Support system. Any person who has made a significant life change has to have some help along the way. Whether it is family, friends, or the faith-based community, biological parents need help to readjust to having a child back in their lives. Will you be a part of that support system?


Most children in foster care get reunified with their biological parents. The biological parents either received support or were able to function within society without significant support. The question you need to ask yourself is, “Am I willing to be a part of the support system these parents need?” This doesn’t necessarily mean inviting them over to Sunday dinner every week! However, there may be a continuum of contact (or bridge) that each foster parent must be willing to walk along with the biological parent. You must decide how far down the bridge you are willing to meet the parents. For example, are you willing to send a journal back and forth to the parents? Are you willing to facilitate phone visits? Will you allow the parents to attend special school events, extracurricular activities or doctor’s appointments? Will you mentor a young parent in things we take for granted, such as diaper changing, feeding, helping with homework? Will you assist the biological mom after the children have returned home, with tasks such as scheduling doctor’s appointments, enrolling the child in school, navigating the world of behavioral health, enrolling a child in the Special Supplemental Nutrition Program for Women, Infants, and Children, or enrolling a child in Head Start? This can be an overwhelming task for a single parent. You are not only assisting the parent but, in the long run, you are also assisting the child.

Cooperate with Supervised Visits. Family visits between the child and their parents benefit everyone! They benefit the child because it keeps them connected to their parents. It benefits the parents because it not only keeps them connected, but it also gives them hope and motivation to keep moving toward their goal. It benefits foster parents because it gives them a respite and a break. It is the job of the foster parent to facilitate these visits by making sure the children attend on time, are well-groomed and prepared to visit their parents. Under no circumstances should a foster parent cancel a meeting as a discipline. The goal for the biological parent is to communicate with their child, practice parenting skills, and prepare for reunification.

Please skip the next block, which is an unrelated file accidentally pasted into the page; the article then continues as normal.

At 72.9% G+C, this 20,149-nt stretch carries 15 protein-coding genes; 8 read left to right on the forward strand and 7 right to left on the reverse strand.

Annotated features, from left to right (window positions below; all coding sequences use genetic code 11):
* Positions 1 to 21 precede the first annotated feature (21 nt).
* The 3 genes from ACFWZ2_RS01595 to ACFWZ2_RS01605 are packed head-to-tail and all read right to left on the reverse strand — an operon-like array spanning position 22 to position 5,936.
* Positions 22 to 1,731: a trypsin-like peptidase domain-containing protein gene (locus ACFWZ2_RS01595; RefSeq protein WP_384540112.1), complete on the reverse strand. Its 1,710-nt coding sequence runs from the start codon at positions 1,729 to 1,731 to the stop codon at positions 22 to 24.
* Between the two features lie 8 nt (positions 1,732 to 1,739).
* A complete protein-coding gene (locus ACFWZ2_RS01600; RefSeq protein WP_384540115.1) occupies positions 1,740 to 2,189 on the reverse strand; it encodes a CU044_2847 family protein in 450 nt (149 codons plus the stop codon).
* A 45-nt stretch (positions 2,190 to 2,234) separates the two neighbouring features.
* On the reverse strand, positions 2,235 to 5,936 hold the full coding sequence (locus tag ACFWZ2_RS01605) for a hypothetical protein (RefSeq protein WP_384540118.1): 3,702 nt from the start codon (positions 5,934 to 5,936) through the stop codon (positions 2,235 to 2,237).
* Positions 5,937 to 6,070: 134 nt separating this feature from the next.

Communicate with Biological Parents. This is sometimes tough because biological parents are sometimes aggressive or jealous toward the foster parents. But other times, the relationship is positive. Either way, communication is needed, either through a simple journal book, emails, text, or phone calls, the biological parents need updates on the progress of their child. If the relationship has deteriorated, communication can always be completed through a third party, as in the social worker or the attorney.

Communicate with Social Workers. The state social worker always has information no one else is privy to. Communication with them is vital. This is sometimes a barrier because they are sometimes difficult to get in touch with. But emails to the assigned worker and their supervisor usually get a timely response. They need to know the progress of the child and any concerns with the biological parents.

Do not speak ill of biological parents in front of the child, regardless of the situation. This sends a message that you do not like their parents and, by extension, do not like them. The child already is unsure as to who to be loyal to. Don’t add fuel to the fire by causing them to dislike their parents. Remember, little ears are everywhere! And they often repeat what they have heard!

Foster care reunification was hard. It was bittersweet. I know this from experience. Becoming attached to a little one for two years, preparing for adoption, and then only to see her ultimately return home was gut-wrenching. However, what kept me going was my faith and the knowledge that the attachment was more for her benefit than mine. And that the care and unconditional love we showed her was something that she will remember for the rest of her life!